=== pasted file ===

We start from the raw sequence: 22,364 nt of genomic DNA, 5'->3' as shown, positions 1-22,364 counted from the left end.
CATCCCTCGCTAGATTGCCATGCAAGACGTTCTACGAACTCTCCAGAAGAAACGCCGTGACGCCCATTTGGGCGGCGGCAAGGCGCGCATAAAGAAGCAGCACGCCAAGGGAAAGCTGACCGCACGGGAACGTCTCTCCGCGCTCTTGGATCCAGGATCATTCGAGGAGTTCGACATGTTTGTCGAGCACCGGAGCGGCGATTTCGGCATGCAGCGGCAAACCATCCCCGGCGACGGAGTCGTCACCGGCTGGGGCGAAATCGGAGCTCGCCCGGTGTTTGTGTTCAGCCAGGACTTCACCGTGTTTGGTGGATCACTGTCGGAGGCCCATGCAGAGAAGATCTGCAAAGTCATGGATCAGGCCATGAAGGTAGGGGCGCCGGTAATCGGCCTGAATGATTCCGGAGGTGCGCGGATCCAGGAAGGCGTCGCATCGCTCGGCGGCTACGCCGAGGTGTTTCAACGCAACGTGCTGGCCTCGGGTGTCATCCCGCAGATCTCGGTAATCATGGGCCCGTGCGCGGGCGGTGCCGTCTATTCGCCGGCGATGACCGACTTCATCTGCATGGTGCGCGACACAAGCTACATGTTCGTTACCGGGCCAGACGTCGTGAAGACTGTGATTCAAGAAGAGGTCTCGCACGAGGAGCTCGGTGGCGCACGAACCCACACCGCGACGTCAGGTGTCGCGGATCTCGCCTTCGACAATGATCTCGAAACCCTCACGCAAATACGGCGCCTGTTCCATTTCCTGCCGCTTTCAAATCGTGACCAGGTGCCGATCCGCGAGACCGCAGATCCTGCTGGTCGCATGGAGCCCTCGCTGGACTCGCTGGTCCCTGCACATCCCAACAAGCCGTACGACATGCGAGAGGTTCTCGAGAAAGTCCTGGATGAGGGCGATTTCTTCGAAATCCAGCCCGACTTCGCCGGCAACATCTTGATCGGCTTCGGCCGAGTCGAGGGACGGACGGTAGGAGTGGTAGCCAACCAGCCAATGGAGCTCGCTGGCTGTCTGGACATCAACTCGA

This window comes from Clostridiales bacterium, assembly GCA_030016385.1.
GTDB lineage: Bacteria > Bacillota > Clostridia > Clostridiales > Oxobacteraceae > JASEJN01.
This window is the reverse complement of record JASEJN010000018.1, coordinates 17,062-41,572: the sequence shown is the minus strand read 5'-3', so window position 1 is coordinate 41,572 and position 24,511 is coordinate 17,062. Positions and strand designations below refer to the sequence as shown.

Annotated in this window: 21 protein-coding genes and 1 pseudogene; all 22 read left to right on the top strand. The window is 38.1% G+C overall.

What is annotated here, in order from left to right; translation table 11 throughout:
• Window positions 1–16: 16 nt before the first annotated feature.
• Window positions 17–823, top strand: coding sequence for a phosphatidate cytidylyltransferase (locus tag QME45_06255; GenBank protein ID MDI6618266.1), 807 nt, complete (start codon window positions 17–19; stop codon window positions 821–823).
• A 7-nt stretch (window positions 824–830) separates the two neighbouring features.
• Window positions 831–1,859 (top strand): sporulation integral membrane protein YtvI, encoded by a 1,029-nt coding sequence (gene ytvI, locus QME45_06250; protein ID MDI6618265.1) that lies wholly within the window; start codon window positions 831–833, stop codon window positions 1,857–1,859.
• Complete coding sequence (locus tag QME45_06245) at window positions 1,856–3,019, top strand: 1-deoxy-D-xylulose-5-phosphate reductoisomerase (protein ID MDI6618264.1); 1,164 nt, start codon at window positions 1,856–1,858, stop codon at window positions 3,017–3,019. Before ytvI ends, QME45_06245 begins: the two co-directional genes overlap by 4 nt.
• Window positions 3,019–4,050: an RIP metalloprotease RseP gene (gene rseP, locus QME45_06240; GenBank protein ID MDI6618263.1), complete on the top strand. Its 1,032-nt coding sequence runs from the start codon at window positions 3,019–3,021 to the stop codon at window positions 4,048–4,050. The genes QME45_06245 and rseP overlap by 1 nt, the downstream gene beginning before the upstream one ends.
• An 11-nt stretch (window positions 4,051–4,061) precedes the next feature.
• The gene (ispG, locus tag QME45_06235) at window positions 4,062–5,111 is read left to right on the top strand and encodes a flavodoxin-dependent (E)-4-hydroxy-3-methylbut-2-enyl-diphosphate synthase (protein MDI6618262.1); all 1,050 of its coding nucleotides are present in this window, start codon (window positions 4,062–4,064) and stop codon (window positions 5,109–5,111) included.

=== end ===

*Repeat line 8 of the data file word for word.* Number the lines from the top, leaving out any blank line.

• Window positions 1–16: 16 nt before the first annotated feature.